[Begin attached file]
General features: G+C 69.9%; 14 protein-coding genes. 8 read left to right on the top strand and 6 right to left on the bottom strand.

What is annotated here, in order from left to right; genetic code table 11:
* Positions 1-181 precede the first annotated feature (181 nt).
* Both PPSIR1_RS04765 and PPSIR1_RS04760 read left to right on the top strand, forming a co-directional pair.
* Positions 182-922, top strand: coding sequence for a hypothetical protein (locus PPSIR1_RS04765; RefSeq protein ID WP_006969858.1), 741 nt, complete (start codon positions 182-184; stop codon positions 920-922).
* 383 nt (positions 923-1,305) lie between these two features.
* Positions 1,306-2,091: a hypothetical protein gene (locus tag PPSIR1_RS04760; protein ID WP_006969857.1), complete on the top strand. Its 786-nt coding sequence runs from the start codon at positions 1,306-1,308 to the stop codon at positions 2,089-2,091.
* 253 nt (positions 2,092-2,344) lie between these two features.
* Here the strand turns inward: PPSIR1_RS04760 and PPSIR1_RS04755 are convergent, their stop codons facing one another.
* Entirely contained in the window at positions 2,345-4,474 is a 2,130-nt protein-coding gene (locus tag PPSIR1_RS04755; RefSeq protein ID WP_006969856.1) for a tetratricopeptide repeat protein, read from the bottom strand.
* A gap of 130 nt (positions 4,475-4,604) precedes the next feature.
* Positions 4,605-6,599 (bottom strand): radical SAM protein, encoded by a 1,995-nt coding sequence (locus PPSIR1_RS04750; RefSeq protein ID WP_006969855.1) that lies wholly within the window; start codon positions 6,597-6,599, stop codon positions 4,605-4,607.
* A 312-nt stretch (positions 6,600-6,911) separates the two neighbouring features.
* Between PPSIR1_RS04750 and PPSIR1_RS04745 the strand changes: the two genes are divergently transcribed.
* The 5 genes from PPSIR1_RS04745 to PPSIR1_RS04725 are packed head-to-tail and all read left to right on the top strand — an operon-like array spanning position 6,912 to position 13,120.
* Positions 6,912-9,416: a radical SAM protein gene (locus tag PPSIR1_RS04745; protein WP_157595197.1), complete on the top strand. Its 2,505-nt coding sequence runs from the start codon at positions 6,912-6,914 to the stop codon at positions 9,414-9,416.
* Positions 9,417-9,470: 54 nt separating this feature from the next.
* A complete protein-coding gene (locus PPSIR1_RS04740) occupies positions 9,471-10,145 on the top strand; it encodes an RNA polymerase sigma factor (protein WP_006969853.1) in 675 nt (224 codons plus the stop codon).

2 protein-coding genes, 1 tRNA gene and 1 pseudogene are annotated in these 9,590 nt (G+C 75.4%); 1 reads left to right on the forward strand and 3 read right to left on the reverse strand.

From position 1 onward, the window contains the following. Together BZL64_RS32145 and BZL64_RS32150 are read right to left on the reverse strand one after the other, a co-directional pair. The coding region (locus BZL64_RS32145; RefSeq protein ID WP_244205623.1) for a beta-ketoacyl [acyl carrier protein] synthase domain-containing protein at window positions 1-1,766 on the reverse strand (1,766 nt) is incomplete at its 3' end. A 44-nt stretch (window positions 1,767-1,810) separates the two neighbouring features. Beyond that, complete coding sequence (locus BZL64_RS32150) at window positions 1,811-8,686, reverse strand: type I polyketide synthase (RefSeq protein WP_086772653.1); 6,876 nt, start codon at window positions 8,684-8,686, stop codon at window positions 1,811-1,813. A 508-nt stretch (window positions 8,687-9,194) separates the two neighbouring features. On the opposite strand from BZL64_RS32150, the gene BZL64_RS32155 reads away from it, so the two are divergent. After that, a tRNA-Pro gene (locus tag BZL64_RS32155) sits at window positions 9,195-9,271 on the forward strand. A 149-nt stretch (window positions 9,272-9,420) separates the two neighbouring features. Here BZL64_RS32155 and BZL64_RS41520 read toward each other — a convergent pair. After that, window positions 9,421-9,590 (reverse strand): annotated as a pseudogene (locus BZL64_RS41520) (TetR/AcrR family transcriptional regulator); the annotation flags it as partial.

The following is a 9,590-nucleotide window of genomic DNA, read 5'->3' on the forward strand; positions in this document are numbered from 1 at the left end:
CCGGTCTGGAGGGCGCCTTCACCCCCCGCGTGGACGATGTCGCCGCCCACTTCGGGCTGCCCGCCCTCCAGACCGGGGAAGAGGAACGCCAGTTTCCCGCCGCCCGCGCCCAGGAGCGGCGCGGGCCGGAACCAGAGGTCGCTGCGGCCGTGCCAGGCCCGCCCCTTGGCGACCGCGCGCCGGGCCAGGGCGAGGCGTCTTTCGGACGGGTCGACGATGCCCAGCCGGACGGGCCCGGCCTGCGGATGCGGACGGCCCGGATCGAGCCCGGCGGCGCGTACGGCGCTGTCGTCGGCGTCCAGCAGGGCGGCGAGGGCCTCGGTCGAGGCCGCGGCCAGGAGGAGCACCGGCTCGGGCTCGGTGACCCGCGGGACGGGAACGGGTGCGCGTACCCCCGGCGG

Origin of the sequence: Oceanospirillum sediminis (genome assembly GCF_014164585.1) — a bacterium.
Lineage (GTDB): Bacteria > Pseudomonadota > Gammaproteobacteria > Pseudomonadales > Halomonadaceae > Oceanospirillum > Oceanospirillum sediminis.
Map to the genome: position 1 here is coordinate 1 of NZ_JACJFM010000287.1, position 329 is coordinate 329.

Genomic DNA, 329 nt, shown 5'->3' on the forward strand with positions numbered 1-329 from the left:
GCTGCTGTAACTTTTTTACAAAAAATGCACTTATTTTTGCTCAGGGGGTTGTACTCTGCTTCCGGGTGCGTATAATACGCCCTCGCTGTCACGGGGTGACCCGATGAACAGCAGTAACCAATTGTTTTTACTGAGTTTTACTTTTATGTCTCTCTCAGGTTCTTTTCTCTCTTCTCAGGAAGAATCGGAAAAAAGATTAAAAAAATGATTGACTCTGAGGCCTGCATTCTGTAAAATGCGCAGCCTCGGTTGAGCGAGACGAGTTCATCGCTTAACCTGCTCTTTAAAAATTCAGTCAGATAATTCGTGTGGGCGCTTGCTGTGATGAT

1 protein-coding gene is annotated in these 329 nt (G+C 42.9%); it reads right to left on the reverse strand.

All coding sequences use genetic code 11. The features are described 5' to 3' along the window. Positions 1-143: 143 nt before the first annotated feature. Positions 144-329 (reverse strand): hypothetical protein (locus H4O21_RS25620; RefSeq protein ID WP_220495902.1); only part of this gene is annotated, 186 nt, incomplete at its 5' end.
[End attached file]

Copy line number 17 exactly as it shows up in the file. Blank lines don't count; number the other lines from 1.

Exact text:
* Positions 9,417-9,470: 54 nt separating this feature from the next.